The generative effects of knowing on the matter and manifestation of viral-human relations obliges heightened sensitivity to the ethics of knowledge production. If we take our starting place as the void, “an infinite sum over all possible histories” (Barad 2012, 212), then acts of knowing necessitate defining matters of concern, making cuts, creating inclusions and exclusions that knit our mutual becoming (Schrader 2010). Agency, commonly defined as the capacity to act, is configured in classical and object-oriented ontologies as a capacities to act toward others that a person or object has, in relation to human/kind or other networked unit has (Latour 2005). A new materialist approach to ethics upends this construction, positing instead that, given our infinite state of becoming with, there is no a priori “us” with which to inhabit an agency. Instead, agential capacity is a quality of a relationship between the undetermined “us” and “it,” or, in other words, within the relationships that materialize the unfolding phenomena (Barad 2007). At first blush, this reconfiguration may seem to leave “us” without any agency to act and therefore skirt responsibility toward the viral form. But on further consideration, the notion of entangled ontologies radically deepens “our” commitment to “it.” Before we can define an ethical conduct toward “it,” we must account not only for what is done or known, but to some extent, toward what is (Barad 2007). In his reflection on COVID-19, David Napier proposes that human societies live alongside potential pandemic forms and describes how social and biological “herds” come to bear on the materialization of these pandemic potentials (2020). His formulation resonates with Barad’s formulation of our responsibility as a response-ability, enacted in the integral relationships that pre-exist intentions.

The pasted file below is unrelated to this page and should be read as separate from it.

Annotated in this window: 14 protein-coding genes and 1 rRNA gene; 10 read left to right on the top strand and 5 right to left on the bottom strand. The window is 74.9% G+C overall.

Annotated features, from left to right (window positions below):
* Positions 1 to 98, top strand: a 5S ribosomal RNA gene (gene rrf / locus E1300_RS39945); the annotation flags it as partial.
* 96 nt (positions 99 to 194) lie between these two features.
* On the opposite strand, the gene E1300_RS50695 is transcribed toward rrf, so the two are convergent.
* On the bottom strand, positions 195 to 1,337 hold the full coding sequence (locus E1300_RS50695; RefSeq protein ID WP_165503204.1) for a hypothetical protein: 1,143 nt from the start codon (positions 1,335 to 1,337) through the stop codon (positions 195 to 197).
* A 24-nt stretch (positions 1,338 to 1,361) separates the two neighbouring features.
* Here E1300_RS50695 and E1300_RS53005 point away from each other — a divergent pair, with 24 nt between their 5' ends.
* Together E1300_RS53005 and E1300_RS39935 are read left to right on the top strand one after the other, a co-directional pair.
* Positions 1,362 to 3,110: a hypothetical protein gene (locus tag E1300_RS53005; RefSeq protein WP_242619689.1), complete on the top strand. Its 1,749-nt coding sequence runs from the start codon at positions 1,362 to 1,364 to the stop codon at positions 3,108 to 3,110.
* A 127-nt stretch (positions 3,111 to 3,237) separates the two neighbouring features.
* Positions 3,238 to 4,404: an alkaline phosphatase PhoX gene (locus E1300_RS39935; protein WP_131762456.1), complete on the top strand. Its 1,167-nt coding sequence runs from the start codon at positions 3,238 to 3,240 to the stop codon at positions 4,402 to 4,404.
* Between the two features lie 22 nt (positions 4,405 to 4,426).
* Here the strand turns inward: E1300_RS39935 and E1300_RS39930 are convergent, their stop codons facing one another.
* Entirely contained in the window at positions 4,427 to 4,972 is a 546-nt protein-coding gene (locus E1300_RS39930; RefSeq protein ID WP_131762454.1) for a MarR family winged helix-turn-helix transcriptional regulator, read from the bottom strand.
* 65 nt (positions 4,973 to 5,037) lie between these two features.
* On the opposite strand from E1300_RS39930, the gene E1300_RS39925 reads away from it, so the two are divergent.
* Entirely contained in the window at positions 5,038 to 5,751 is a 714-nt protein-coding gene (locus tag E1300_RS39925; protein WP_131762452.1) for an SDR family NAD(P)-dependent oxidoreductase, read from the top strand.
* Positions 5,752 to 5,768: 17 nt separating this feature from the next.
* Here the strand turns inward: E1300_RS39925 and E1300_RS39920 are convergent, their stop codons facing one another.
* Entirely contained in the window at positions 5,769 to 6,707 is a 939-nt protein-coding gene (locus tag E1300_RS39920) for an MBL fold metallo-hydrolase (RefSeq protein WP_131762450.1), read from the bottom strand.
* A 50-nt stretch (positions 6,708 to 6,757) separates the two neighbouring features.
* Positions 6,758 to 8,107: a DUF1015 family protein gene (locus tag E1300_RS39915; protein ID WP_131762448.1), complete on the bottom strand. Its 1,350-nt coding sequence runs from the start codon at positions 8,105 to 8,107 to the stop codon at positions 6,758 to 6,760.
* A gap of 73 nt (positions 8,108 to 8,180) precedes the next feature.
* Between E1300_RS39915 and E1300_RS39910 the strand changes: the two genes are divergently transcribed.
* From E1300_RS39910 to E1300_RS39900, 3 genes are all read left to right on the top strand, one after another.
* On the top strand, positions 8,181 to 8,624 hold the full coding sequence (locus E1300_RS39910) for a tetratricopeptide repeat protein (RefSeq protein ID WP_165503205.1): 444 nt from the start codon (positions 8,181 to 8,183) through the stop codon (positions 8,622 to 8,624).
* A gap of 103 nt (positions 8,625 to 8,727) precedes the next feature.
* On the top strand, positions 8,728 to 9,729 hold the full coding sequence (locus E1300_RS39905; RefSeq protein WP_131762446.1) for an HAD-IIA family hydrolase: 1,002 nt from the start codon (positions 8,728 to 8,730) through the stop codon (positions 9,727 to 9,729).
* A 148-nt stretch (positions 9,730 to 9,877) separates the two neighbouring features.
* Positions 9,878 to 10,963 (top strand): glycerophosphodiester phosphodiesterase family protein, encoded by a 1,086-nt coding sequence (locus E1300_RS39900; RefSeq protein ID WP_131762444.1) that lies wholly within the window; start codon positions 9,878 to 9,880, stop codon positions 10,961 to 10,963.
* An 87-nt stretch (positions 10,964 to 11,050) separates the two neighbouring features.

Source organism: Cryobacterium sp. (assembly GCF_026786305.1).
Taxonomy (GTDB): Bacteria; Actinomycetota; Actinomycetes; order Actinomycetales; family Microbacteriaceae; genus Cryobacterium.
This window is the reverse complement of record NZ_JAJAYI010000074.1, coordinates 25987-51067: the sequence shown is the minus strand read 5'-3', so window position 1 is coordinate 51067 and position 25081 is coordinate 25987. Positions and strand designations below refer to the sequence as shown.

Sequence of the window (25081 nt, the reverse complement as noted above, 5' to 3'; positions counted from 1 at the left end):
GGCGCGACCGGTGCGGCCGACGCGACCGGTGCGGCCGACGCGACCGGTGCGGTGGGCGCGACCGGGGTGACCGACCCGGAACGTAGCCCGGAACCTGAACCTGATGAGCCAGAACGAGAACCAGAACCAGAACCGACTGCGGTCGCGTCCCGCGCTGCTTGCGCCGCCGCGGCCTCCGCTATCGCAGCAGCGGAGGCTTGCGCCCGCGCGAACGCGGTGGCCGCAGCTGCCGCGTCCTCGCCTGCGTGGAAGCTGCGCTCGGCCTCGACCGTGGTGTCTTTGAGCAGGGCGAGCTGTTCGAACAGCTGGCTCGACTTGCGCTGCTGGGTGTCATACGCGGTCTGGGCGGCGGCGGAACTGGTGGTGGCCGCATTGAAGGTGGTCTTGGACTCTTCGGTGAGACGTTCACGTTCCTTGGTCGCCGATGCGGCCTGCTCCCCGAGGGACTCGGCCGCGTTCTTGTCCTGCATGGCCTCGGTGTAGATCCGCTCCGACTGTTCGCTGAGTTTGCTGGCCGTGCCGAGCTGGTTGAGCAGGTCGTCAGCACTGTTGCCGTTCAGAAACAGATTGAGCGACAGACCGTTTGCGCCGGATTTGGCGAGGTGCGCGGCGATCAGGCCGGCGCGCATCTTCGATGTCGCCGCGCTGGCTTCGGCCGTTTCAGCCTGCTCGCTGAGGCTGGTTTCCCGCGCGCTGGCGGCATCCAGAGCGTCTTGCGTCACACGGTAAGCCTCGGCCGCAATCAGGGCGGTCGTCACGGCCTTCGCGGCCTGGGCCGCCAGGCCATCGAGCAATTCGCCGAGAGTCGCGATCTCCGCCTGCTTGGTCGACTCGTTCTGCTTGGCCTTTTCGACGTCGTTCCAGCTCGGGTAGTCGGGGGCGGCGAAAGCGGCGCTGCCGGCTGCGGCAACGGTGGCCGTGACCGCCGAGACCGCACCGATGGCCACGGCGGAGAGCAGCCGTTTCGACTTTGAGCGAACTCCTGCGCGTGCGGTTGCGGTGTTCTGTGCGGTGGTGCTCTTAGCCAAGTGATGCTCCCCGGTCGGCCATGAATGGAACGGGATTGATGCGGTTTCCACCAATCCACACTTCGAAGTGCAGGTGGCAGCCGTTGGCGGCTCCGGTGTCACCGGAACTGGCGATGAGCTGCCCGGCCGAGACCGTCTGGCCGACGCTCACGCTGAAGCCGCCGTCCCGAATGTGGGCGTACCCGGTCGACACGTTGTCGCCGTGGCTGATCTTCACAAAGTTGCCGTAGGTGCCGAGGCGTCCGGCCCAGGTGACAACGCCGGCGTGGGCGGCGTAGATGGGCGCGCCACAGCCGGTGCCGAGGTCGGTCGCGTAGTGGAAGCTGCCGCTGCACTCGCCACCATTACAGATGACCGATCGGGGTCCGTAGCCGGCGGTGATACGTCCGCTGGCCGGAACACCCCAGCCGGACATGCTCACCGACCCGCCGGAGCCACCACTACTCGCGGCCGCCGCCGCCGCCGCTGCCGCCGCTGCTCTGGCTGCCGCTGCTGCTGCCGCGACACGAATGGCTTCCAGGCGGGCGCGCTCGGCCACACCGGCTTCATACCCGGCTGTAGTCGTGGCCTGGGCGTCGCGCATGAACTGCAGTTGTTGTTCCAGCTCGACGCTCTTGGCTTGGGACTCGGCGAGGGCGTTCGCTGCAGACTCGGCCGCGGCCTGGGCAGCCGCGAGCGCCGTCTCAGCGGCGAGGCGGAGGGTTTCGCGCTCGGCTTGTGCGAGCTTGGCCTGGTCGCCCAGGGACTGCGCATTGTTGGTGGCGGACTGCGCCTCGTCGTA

In an important sense, in a breathtakingly intimate sense, touching, sensing, is what matter does, or rather, what matter is: matter is condensations of response-ability. Touch-ing is a matter of response. Each of “us” is constituted in response-ability. Each of “us” is constituted as responsible for the other, as the other (Barad 2012, 215).